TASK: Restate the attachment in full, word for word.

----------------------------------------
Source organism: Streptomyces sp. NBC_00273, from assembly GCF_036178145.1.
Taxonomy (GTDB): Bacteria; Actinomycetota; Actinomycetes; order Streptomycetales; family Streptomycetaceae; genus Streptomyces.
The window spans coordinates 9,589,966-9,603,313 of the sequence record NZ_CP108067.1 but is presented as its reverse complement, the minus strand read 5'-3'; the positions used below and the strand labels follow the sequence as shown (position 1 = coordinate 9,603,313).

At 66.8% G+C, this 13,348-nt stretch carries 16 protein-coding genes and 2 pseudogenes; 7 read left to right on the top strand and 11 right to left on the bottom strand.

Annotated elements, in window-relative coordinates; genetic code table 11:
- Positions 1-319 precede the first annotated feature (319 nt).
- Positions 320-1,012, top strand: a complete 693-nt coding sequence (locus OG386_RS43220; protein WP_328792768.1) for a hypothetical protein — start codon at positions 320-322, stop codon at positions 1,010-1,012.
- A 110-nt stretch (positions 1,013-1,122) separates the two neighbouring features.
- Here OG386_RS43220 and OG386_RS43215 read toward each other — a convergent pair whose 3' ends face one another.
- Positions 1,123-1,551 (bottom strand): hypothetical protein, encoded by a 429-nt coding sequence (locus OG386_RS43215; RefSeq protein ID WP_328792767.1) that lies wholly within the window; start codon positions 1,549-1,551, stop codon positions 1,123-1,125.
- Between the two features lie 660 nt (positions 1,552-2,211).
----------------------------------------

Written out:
Source organism: Streptomyces sp. NBC_00273, from assembly GCF_036178145.1.
Taxonomy (GTDB): Bacteria; Actinomycetota; Actinomycetes; order Streptomycetales; family Streptomycetaceae; genus Streptomyces.
The window spans coordinates 9,589,966-9,603,313 of the sequence record NZ_CP108067.1 but is presented as its reverse complement, the minus strand read 5'-3'; the positions used below and the strand labels follow the sequence as shown (position 1 = coordinate 9,603,313).

At 66.8% G+C, this 13,348-nt stretch carries 16 protein-coding genes and 2 pseudogenes; 7 read left to right on the top strand and 11 right to left on the bottom strand.

Annotated elements, in window-relative coordinates; genetic code table 11:
- Positions 1-319 precede the first annotated feature (319 nt).
- Positions 320-1,012, top strand: a complete 693-nt coding sequence (locus OG386_RS43220; protein WP_328792768.1) for a hypothetical protein — start codon at positions 320-322, stop codon at positions 1,010-1,012.
- A 110-nt stretch (positions 1,013-1,122) separates the two neighbouring features.
- Here OG386_RS43220 and OG386_RS43215 read toward each other — a convergent pair whose 3' ends face one another.
- Positions 1,123-1,551 (bottom strand): hypothetical protein, encoded by a 429-nt coding sequence (locus OG386_RS43215; RefSeq protein ID WP_328792767.1) that lies wholly within the window; start codon positions 1,549-1,551, stop codon positions 1,123-1,125.
- Between the two features lie 660 nt (positions 1,552-2,211).